Ruinas del Castillo de San Luis is a ruined castle dating back to 1646 on the island of Tierrabomba. It once controlled the entrance to Bocachica, an important trade route during the colonial period.

What are your favorite arhcaelogical sites in Spain? Don’t miss Carmona, the dolmens in Valencina or Roman gem Itálica while you’re in Seville!

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About Cat Gaa

As a beef-loving Chicago girl living amongst pigs, bullfighters, and a whole lotta canis, Cat Gaa writes about expat life in Seville, Spain. When not cavorting with adorable Spanish grandpas or struggling with Spanish prepositions, she works in higher education at an American university in Madrid and freelances with other publications, like Rough Guides and The Spain Scoop.


  1. The Dolmens in Antequera are also well worth a visit, nominated for inclusion on the World Heritage List. Also, whilst in Antequera there are Roman remains, and not long ago they found an ‘efebo’, a small bronze statue from the Roman age which is considered one of the most beautiful sculptures found on the Spanish peninsula (now found in Antequera’s museum).

    • For the many times I’ve been to Antequera, I’ve never been to the dolmenes! The city does have an interesting history with all of the different rulers and the fact that it’s smack dab in the middle of the country. I’ll have to get back there soon!

  2. Seconding the dolmens in Antequera, although they’re a bit of a hike from the city center if you don’t know how the bus system works. Very very ancient, prehistoric, chills-giving.

    I really enjoyed the monumental nature of Mérida but the ruined city of Itálica felt more intimate (thanks for the shoutout!). Tarragona south of Barcelona is supposed to have ruins similar to those of Mérida and is on my bucket list for Spain! ^_^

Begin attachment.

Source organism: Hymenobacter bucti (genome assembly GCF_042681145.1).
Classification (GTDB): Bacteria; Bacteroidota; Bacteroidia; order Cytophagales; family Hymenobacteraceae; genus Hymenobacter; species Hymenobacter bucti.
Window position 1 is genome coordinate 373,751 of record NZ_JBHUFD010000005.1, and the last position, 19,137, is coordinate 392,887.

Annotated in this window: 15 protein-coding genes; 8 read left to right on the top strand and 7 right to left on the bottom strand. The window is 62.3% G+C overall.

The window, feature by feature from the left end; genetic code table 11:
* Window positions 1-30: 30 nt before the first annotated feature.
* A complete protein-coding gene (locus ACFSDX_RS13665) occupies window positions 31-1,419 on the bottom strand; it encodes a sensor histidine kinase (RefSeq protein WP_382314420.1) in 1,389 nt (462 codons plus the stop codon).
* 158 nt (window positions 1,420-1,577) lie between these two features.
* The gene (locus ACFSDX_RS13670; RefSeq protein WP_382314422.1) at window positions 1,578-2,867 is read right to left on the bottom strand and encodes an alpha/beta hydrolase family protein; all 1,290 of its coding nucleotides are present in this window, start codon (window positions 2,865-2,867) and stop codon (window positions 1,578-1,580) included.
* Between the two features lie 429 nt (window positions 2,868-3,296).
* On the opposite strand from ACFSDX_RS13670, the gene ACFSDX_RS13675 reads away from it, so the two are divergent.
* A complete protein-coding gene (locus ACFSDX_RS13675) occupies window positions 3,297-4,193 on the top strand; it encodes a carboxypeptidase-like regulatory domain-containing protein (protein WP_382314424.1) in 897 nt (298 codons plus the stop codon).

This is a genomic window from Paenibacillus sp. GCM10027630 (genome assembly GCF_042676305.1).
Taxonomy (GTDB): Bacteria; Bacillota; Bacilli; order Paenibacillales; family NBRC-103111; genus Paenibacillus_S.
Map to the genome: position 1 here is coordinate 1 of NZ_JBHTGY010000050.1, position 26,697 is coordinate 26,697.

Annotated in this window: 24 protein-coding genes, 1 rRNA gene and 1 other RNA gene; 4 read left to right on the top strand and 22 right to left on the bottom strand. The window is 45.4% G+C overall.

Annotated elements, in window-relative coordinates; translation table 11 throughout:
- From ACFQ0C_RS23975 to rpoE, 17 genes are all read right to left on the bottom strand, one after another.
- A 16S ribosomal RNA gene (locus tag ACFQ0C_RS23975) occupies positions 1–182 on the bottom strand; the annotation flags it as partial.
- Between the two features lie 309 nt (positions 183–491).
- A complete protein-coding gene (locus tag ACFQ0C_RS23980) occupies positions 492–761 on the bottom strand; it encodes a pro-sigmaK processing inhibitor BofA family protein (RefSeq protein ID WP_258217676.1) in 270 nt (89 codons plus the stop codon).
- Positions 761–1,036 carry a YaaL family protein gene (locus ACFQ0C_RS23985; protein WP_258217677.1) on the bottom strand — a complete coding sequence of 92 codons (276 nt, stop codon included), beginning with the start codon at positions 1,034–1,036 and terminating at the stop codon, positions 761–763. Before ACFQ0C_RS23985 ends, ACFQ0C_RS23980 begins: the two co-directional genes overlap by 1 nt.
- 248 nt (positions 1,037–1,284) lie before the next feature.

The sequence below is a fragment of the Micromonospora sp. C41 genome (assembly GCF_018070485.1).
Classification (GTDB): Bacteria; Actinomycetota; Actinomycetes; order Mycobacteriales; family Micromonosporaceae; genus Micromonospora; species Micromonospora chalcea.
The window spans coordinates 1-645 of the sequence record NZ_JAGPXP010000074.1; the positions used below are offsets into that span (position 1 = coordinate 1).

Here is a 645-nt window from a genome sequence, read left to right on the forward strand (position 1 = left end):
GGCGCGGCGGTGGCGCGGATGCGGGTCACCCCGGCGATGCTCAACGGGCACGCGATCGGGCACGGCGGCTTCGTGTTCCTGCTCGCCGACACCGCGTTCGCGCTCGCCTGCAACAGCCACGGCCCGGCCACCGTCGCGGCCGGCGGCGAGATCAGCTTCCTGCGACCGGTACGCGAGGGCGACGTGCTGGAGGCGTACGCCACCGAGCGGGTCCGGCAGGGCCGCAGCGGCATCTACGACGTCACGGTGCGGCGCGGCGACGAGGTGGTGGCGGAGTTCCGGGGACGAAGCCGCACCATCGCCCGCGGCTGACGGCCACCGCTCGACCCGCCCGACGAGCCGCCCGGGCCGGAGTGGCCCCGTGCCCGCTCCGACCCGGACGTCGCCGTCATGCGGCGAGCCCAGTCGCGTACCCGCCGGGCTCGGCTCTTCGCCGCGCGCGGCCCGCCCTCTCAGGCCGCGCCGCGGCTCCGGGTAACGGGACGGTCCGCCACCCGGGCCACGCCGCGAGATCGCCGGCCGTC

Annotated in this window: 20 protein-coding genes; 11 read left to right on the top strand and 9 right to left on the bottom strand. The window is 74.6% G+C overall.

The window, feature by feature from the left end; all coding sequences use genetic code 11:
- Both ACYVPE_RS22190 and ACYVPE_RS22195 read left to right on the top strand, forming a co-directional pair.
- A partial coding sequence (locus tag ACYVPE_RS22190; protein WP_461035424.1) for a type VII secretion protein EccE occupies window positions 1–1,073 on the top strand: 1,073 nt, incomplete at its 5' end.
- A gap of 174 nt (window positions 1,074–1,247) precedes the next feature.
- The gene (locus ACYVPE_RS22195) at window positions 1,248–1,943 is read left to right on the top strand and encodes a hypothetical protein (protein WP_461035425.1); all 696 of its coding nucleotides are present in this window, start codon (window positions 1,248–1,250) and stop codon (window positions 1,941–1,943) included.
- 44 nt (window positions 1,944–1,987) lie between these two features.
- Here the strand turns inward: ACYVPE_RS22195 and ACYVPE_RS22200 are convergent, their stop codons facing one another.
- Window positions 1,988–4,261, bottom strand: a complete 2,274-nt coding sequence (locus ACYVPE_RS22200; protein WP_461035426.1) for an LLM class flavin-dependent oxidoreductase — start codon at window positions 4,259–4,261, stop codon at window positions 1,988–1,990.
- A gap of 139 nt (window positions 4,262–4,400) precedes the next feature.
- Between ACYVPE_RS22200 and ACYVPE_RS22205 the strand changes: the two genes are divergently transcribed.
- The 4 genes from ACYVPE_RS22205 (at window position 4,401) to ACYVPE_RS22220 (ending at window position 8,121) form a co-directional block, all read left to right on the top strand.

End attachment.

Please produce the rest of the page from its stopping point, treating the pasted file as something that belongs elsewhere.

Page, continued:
Trevor Huxham recently posted..They Speak More Than Just Spanish in SpainMy Profile

    • That’s why I have a car, silly! My friend who spent years living there just moved to Seville, but it makes a good excuse to go back. I’m also interested in visiting Tarragona. There’s a blog trip and conference out there in May, I think, and you can sign up if you’re interested! I want to say it’s called CatSur.

  3. Pedro Meca Garcia says:

    the Roman Theatre of Cartagena, Murcia, is really worth a visit….i know that Murcia is less recognised and sometimes we are not even mentioned on the TV weather forecast, jumping from Andalucia to Valencia as if we were not on the map, but we do have ancient sites as well.

    • I stayed right around the corner a few years ago while at the pabellón militar. The outside facade of the complex is really a shame – it makes what probably promises to be worth visiting.

  4. Man, despite 2 years on the peninsula I never made it to any of those. In fact, I’m not sure if any archaeological sites in Spain. Hmmm.
    Lauren @Roamingtheworld recently posted..Walking from Bakio to the beautiful hermitage of San Juan de GaztelugatxeMy Profile